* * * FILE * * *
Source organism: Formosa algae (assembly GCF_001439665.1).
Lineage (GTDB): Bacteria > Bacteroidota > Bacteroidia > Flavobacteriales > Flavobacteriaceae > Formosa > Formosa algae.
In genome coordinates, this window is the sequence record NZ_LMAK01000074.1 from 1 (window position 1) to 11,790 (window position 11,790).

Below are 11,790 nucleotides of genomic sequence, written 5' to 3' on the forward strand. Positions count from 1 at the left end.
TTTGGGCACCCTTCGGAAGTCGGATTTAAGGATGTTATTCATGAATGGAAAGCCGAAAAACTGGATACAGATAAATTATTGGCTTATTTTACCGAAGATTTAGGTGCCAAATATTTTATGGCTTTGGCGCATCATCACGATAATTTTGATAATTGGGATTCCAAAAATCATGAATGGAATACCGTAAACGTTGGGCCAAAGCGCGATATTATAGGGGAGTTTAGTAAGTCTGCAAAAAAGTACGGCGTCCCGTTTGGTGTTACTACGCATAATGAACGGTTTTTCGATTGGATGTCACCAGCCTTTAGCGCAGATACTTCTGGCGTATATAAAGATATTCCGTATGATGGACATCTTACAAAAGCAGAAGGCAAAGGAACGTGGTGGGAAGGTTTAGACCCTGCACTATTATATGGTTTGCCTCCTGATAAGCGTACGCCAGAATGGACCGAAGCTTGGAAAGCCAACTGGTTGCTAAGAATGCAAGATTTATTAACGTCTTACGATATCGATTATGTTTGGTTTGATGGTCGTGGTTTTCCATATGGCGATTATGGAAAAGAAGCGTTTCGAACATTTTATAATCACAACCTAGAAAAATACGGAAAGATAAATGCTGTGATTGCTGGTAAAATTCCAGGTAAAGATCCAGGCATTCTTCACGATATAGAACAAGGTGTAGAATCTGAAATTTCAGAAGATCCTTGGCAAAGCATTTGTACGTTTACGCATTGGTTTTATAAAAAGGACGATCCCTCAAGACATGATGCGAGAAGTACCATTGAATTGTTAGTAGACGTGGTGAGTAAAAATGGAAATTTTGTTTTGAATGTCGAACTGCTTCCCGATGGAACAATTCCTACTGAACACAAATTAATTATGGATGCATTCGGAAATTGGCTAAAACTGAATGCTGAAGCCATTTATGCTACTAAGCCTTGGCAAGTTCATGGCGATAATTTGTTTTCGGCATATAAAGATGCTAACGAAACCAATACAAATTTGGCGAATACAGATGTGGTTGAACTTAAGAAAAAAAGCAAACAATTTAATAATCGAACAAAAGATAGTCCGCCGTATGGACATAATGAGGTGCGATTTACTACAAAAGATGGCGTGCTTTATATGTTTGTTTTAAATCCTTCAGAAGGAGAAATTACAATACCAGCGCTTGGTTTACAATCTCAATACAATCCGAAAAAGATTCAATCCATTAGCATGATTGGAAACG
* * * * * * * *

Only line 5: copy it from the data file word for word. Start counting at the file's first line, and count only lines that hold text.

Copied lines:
TTTGGGCACCCTTCGGAAGTCGGATTTAAGGATGTTATTCATGAATGGAAAGCCGAAAAACTGGATACAGATAAATTATTGGCTTATTTTACCGAAGATTTAGGTGCCAAATATTTTATGGCTTTGGCGCATCATCACGATAATTTTGATAATTGGGATTCCAAAAATCATGAATGGAATACCGTAAACGTTGGGCCAAAGCGCGATATTATAGGGGAGTTTAGTAAGTCTGCAAAAAAGTACGGCGTCCCGTTTGGTGTTACTACGCATAATGAACGGTTTTTCGATTGGATGTCACCAGCCTTTAGCGCAGATACTTCTGGCGTATATAAAGATATTCCGTATGATGGACATCTTACAAAAGCAGAAGGCAAAGGAACGTGGTGGGAAGGTTTAGACCCTGCACTATTATATGGTTTGCCTCCTGATAAGCGTACGCCAGAATGGACCGAAGCTTGGAAAGCCAACTGGTTGCTAAGAATGCAAGATTTATTAACGTCTTACGATATCGATTATGTTTGGTTTGATGGTCGTGGTTTTCCATATGGCGATTATGGAAAAGAAGCGTTTCGAACATTTTATAATCACAACCTAGAAAAATACGGAAAGATAAATGCTGTGATTGCTGGTAAAATTCCAGGTAAAGATCCAGGCATTCTTCACGATATAGAACAAGGTGTAGAATCTGAAATTTCAGAAGATCCTTGGCAAAGCATTTGTACGTTTACGCATTGGTTTTATAAAAAGGACGATCCCTCAAGACATGATGCGAGAAGTACCATTGAATTGTTAGTAGACGTGGTGAGTAAAAATGGAAATTTTGTTTTGAATGTCGAACTGCTTCCCGATGGAACAATTCCTACTGAACACAAATTAATTATGGATGCATTCGGAAATTGGCTAAAACTGAATGCTGAAGCCATTTATGCTACTAAGCCTTGGCAAGTTCATGGCGATAATTTGTTTTCGGCATATAAAGATGCTAACGAAACCAATACAAATTTGGCGAATACAGATGTGGTTGAACTTAAGAAAAAAAGCAAACAATTTAATAATCGAACAAAAGATAGTCCGCCGTATGGACATAATGAGGTGCGATTTACTACAAAAGATGGCGTGCTTTATATGTTTGTTTTAAATCCTTCAGAAGGAGAAATTACAATACCAGCGCTTGGTTTACAATCTCAATACAATCCGAAAAAGATTCAATCCATTAGCATGATTGGAAACG